Child holding lunch plate

Improving Child Nutrition and Education Act of 2016 (HR 5003)

15 Jul 2016

A controversial piece of federal legislation known as HR 5003, the Improving Child Nutrition and Education Act of 2016, was introduced into the legislative process on April 20, 2016. The bill’s sponsor has stated that the bill will save money and give schools more flexibility to meet nutritional standards. The bill reforms federal child nutrition programs to ensure that states and schools have the ability to provide children with access to healthy meals without additional prohibitive costs. Some of the key provisions of the bill are as follows:

  • Improving community eligibility – The Community Eligibility Provision (CEP) allows schools to provide free breakfast and lunch to all students if the school or school district is in an area of high poverty. Prior to HR 5003, free meals were offered when at least 40 percent or more of the student population were homeless, in foster care, or in a family eligible for other means-tested benefit programs. Under HR 5003, the percentage would increase to 60 percent in order to better target resources to students in need, while also ensuring that all students who are eligible for assistance continue to receive that assistance.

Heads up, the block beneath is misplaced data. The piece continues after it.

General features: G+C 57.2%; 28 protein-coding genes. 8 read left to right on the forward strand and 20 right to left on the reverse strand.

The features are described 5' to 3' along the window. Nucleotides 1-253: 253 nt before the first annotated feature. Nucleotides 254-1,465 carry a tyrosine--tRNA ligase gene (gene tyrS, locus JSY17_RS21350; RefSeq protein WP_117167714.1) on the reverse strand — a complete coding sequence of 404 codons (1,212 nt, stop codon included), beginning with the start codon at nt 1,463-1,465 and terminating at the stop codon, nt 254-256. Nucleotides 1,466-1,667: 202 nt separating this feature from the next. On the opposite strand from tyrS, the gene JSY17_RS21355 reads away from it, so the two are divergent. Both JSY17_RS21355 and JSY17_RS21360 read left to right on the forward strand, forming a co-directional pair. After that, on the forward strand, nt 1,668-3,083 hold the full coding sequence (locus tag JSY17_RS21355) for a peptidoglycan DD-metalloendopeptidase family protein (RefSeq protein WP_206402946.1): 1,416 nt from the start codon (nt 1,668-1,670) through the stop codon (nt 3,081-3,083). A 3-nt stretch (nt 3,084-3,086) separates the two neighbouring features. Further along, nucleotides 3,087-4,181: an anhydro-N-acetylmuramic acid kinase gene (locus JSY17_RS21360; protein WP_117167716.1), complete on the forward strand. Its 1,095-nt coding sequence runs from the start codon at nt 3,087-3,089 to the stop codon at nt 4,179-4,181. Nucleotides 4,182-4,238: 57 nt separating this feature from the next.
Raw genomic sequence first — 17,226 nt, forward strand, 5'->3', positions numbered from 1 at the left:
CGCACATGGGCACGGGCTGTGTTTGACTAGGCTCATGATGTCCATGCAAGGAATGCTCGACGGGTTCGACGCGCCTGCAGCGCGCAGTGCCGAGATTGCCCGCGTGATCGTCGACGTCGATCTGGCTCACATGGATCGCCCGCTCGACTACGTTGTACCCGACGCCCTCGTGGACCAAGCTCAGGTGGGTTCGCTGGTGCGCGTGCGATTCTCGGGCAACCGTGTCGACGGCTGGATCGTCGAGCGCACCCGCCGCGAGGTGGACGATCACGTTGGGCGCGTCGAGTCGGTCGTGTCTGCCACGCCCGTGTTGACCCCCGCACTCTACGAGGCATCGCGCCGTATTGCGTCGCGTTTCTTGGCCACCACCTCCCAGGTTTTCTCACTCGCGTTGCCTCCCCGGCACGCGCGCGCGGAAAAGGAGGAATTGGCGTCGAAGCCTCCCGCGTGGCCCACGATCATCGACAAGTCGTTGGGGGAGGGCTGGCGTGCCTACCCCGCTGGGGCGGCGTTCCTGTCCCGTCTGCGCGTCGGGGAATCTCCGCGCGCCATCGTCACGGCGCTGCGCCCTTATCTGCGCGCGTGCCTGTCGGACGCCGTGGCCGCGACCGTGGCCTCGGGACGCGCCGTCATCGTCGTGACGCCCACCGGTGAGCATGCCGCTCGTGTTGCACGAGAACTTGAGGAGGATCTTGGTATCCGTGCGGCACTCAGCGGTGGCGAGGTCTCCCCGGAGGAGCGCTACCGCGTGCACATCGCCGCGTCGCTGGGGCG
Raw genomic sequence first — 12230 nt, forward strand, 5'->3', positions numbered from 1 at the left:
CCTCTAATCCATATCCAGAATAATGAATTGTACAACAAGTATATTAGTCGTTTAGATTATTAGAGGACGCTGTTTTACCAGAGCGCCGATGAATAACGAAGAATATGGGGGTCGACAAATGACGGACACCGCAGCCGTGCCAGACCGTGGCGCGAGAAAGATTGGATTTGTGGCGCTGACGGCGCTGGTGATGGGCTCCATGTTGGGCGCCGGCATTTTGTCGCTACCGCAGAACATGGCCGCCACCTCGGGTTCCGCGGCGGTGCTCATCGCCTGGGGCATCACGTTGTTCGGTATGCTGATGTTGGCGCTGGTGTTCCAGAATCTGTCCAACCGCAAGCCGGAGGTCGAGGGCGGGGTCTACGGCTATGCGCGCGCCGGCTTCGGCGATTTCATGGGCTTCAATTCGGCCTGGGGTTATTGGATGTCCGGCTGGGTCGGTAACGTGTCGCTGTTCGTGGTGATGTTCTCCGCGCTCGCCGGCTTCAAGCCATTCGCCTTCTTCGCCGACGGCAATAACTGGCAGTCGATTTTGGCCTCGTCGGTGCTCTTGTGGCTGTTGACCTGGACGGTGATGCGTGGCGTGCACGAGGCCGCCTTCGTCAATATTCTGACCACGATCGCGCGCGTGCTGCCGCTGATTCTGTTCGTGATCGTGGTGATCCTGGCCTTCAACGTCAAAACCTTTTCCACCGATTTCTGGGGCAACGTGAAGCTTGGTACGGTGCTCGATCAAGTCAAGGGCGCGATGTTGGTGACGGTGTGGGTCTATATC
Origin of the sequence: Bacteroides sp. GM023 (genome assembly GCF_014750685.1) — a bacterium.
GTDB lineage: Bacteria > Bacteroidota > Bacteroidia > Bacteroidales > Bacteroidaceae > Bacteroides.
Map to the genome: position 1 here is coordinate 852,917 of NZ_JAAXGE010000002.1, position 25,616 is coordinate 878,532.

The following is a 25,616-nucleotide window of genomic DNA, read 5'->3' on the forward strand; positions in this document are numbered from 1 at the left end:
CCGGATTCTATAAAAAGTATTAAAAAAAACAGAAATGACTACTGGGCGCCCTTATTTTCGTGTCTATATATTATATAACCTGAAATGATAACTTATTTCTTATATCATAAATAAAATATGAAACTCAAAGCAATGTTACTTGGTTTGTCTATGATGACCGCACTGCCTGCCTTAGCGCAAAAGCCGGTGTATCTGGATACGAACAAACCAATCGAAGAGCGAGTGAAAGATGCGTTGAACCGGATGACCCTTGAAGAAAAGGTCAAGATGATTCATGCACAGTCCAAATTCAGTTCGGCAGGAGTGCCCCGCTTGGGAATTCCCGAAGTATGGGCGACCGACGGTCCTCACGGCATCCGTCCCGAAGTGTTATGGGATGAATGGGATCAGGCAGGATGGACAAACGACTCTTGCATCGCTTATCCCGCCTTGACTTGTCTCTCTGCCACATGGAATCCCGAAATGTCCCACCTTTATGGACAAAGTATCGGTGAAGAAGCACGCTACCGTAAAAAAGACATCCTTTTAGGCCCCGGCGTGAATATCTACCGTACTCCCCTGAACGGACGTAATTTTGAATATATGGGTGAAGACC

• Summer Food Service Program – This program provides low-income children with access to healthy meals when they are not in school. Under the program, food is served at designated sites that can be difficult to get to for children who live in rural areas or who don’t have transportation. HR 5003 will allow states to provide summer meals away from these designated sites in rural or low-income areas.
  • Child and Adult Care Food Program – This program supports meals and snacks served to children and adults in home-based and center-based daycare. Under HR 5003, the eligibility determinations for the program would be lengthened from one to four months after approval.

There are those that support this bill and others that oppose it. Those that support the bill say that the bill’s estimated $1 billion of savings over a 10 year period could be used for other nutritional programs for children and that changing the nutritional standards would result in children being offered food that they actually like and will eat instead of food the government thinks they should eat. Those that oppose the bill criticize it because they see it as a plan to cut back on availability of free and reduced-price healthy meals for needy children.

On May 18, 2016, a committee issued a report to the full chamber recommending that the bill be considered further. The bill would still need to be passed by both the House and Senate and then signed by the President in order for it to become a law.